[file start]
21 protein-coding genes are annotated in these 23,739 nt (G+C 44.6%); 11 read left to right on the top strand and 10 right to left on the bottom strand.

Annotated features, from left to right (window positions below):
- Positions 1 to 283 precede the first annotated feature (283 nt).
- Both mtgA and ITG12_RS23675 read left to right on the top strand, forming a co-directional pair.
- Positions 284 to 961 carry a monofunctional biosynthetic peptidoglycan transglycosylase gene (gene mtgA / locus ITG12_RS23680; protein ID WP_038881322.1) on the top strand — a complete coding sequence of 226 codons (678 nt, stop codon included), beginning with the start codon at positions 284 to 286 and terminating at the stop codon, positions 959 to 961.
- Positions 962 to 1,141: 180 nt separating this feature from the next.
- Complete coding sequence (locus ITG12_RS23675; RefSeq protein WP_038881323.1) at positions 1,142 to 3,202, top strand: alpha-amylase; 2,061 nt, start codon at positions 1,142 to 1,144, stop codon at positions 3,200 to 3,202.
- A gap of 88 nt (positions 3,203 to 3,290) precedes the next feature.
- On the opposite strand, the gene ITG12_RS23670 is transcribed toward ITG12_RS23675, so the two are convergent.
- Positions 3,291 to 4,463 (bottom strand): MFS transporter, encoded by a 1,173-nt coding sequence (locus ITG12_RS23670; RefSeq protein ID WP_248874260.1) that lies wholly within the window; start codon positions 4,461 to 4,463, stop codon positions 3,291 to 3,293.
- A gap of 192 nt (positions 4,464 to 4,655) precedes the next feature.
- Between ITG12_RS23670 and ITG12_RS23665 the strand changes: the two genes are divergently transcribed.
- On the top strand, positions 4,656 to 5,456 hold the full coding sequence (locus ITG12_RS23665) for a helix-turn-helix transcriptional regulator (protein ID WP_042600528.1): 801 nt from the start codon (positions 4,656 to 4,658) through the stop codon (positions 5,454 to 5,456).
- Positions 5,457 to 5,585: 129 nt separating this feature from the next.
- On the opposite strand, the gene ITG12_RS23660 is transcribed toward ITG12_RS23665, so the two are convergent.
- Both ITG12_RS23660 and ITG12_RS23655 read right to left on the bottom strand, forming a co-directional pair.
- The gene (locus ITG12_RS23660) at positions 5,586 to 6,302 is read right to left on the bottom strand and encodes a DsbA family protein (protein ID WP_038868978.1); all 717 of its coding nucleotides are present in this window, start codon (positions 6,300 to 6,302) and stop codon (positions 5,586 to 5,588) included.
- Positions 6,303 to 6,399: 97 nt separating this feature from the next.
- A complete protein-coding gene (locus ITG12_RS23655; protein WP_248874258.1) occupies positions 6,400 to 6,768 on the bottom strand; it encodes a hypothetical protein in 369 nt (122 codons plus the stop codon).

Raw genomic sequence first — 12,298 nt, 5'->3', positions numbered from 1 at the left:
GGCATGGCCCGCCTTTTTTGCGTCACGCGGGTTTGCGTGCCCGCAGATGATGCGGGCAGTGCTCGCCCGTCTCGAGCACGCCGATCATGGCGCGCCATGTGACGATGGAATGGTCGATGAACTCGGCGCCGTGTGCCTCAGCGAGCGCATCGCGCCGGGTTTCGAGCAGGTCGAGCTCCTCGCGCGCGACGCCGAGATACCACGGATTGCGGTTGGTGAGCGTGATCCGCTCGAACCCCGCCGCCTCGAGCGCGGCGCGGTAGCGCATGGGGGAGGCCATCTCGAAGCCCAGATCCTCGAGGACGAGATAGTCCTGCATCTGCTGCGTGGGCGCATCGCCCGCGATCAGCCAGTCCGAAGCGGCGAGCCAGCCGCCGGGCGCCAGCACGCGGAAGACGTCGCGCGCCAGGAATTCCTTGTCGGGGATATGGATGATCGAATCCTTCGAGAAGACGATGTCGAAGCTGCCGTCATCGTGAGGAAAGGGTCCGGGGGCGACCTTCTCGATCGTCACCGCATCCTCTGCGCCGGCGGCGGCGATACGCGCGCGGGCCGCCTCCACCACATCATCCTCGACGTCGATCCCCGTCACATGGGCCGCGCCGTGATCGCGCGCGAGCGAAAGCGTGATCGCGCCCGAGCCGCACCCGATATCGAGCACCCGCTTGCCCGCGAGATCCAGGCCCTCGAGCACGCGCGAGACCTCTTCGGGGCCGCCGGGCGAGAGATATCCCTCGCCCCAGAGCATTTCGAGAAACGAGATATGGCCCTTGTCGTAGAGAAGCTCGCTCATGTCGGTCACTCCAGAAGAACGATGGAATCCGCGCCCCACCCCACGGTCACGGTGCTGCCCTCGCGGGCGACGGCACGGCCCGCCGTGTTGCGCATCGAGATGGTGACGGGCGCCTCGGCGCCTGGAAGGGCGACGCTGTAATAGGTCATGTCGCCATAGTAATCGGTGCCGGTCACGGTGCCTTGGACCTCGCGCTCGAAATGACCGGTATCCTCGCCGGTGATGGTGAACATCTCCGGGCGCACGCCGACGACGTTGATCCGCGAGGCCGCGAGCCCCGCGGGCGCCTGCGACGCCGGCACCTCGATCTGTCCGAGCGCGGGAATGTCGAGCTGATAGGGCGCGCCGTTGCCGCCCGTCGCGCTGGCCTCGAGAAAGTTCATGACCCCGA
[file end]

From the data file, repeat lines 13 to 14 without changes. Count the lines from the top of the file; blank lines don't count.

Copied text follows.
- On the top strand, positions 4,656 to 5,456 hold the full coding sequence (locus ITG12_RS23665) for a helix-turn-helix transcriptional regulator (protein ID WP_042600528.1): 801 nt from the start codon (positions 4,656 to 4,658) through the stop codon (positions 5,454 to 5,456).
- Positions 5,457 to 5,585: 129 nt separating this feature from the next.